Yeah, the takeaways are very mixed and varied, because it’s touched so many aspects of life. One thing we’ve seen is misinformation that was out there initially, just about testing or the costs of COVID care. And we’ve heard stories about people who were afraid to engage in the health system because of lack of coverage or something like that. We’ve also seen in real time how the government responds to a crisis. And this is at all levels. This is at the municipal level, it’s at the state level and the national level. And it has also exposed the systems that are there in government, the systems that are there socially. What does it mean for people that are vulnerable? What does it mean for groups that are not getting full access to the systems that they deserve, the care they deserve? And then just at a functional level, in terms of how people work, we’ve seen things change. There’s this segment of the population that their jobs have gone on, not drastically changed, but now with these new health precautions in place. Yet, others are able to take advantage, as we speak now, at home through technology. We’re able to have our work shifted, but this has had big ramifications for the way offices think and work. And as a side tangent, we’ll hear more about in our reporting how the real estate market has started to change. Who’s coming into the state of Maine? Who’s buying up properties? All of these things are touched by this moment.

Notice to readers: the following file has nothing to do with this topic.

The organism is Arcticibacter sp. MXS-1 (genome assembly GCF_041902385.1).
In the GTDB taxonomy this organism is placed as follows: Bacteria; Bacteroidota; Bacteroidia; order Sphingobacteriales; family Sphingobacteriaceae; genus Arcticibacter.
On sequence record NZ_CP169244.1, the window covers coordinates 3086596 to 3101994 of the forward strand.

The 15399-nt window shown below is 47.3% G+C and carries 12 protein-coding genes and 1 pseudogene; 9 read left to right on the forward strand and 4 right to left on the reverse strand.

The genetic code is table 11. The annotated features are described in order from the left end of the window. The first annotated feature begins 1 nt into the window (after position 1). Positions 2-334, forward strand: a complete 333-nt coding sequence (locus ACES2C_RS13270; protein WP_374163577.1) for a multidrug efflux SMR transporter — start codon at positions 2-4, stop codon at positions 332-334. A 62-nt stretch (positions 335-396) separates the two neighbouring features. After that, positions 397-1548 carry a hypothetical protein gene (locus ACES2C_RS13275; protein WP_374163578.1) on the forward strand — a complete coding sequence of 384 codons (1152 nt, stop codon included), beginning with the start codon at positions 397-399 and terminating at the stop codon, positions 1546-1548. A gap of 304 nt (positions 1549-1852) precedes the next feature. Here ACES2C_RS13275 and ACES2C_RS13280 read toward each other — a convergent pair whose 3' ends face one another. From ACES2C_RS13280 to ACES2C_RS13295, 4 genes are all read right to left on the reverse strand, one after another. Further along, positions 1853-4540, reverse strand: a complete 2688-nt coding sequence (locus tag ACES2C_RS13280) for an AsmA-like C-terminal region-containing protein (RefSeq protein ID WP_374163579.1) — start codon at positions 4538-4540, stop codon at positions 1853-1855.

deep_dive_coronavirus.jpeg

Well, as you mentioned, the pandemic has posed challenges for everyone, including us. How has it affected our ability to gather and report the news?